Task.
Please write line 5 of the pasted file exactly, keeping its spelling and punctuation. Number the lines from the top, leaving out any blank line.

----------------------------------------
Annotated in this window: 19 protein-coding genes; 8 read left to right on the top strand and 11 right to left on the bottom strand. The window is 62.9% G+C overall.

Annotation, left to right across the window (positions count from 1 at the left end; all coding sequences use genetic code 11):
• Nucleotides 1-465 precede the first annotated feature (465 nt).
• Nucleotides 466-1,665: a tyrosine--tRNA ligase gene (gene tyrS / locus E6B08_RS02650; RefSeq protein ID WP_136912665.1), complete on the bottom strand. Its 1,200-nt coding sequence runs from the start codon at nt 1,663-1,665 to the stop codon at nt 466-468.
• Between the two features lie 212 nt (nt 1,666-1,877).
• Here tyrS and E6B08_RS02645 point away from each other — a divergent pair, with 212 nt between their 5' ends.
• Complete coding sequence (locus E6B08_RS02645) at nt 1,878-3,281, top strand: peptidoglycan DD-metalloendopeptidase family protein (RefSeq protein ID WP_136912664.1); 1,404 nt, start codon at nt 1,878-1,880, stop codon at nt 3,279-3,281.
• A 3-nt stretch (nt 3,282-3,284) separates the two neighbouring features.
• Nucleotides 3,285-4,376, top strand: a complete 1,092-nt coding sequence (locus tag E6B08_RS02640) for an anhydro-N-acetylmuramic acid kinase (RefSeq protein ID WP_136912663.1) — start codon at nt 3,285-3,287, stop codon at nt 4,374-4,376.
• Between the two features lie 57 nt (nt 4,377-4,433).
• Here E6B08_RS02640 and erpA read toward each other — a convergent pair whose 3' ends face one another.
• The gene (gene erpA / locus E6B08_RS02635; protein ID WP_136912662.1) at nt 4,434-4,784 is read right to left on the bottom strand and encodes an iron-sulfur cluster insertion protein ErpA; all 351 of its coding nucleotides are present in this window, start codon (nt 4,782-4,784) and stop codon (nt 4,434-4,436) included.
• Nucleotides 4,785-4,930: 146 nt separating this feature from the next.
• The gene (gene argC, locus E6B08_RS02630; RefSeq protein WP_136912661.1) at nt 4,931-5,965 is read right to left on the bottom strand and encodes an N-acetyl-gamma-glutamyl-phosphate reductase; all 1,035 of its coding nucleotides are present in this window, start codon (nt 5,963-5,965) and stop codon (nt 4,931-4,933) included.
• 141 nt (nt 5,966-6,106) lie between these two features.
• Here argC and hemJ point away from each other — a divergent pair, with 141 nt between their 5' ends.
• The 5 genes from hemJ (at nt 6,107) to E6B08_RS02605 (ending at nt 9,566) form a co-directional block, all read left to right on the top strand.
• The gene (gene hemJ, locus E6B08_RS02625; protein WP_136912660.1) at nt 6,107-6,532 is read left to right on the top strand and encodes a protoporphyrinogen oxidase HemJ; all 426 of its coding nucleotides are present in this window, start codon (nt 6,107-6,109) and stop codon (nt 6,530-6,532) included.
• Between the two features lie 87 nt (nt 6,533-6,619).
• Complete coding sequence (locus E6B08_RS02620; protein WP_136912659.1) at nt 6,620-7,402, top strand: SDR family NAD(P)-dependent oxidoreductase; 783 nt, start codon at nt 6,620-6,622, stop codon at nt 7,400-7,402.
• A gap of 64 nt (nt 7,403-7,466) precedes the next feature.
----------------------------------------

• Between the two features lie 212 nt (nt 1,666-1,877).